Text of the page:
I waved my whiskers from side to side. It’s vital not to appear parochial. England doesn’t have a monopoly on gullible idiots, and he ought to consider his proposed reforms to have an international dimension. His target group should be recognisable across the world, but not be a nation as such – at least not in other people’s estimation. So that rules out the Americans. Nor should it be a species, like dogs (it pained me to have to say that). Raising the hue-and-cry about dogs or royalty risks offending the entire English nation, and he ought to be on his guard against making powerful enemies which are not already in his sights. Bankers, oil firms, pharmaceuticals companies, IS – those are the sort of people he ought to go for.

Ian opined that it sounded a good way of getting his head cut off with a bread knife. I retorted that no enterprise worth undertaking was entirely risk-free. Anyway it was more than likely his target group would view his strictures with amusement rather than alarm. Of course that might change were his following to grow beyond anyone’s reckoning – but by then he’d have the wherewithal to defend himself. He’d have an army of stormtroopers comprised of the numbskulls who’d be apt to form the core of his followers, ready to give up their evenings to kick hell out of his nominated scapegoats.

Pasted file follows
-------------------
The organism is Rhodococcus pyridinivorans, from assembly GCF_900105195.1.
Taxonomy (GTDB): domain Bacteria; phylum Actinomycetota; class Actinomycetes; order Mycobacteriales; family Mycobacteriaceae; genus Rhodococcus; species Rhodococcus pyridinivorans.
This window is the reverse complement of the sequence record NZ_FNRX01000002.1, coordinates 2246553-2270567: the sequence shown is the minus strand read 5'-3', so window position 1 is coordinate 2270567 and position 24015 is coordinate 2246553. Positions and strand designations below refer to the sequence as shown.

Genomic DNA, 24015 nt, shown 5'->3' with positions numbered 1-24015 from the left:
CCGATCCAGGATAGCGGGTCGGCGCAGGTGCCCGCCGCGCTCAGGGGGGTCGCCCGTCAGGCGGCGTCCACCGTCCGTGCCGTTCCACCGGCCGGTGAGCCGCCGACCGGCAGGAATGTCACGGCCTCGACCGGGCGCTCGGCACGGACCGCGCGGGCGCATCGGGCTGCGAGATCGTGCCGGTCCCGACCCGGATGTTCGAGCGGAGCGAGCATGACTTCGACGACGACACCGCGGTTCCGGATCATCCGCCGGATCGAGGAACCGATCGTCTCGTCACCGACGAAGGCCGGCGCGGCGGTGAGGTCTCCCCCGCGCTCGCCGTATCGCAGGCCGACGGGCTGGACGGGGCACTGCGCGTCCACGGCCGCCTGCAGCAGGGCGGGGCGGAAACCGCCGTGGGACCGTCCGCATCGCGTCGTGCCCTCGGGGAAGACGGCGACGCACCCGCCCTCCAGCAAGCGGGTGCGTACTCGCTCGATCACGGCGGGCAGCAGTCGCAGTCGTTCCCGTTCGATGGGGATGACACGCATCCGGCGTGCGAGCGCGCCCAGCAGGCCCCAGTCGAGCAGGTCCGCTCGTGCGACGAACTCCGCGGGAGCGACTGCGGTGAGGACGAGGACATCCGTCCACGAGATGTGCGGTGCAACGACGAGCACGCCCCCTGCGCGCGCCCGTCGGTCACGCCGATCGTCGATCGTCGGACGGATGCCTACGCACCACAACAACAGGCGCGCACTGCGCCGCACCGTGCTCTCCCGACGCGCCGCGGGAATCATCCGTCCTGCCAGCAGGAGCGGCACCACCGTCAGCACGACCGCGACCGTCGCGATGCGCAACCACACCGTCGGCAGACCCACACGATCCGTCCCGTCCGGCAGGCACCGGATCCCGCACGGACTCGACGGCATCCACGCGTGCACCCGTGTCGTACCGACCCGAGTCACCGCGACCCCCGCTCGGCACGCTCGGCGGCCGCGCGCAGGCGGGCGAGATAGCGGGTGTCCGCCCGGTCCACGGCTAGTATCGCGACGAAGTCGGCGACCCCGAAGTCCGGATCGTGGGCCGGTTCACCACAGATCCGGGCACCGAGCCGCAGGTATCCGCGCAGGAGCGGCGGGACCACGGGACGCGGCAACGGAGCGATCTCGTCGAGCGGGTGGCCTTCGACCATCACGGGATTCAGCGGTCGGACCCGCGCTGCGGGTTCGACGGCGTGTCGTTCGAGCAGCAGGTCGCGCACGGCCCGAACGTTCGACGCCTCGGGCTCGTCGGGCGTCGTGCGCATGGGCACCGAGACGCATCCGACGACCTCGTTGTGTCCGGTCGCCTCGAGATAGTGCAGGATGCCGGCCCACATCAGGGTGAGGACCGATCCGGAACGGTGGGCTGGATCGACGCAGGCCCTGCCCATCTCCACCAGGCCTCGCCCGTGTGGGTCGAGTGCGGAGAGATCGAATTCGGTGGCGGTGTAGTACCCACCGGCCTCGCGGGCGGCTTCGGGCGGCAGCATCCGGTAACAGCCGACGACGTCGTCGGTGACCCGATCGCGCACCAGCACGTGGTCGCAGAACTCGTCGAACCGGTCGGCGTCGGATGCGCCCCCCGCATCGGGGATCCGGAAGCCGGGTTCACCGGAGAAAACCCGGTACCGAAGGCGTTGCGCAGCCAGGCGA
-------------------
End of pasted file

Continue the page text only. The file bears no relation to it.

I could see that Ian was warming to the idea, if only for its entertainment value. What sort of markup should he contemplate for his holy book? I replied that Lulu.com could do it in hardback for £10 a copy, print-on-demand, so he should be thinking of somewhere in the region of £100, maybe more.

He nearly fell off his chair. But I pointed out that £100 was a trifling amount to invest in a cause you were preparing to devote your life to. Maybe the book should be bound in Moroccan goatskin to justify that sort of price, but its content and tenor would best determine its presentation. Thus if vegetarianism was to be a tenet of his adherents, some other binding than goatskin was indicated.

Ian then fell to considering the practicalities of acquiring followers. I said he could start with his Twitter followers, but he rejected that notion out of hand. Surely he was going to have to address large impromptu gatherings of people in public places, and he couldn’t afford to print the leaflets, nor to hire the squad of bouncers necessary to stop his neck getting broken. Nor had he the wealthy friends to fork out for all that on his behalf. This wasn’t going to be simply a matter of writing a book and lying back to bask in the public acclaim. It was going to entail years of patient groundwork. If he’d ever anticipated going down this route, he should have started decades earlier.

It then struck me he didn’t need many followers. All he had to do was convince the authorities his cult was going to become a force to be reckoned with. It should be widely promulgated that his followers would only swear in a court of law on the sacred text of the new creed. So the Justice Department would need to buy a copy for every court in the land.

How many courts are there in England and Wales? Hundreds, if not thousands. Magistrates courts alone number around 400. A £100 markup on sales of 1000 copies of his book – weren’t those the sort of figures to appeal to him?

Ian said he’d think about it.







updated: 13:42 31/12/2015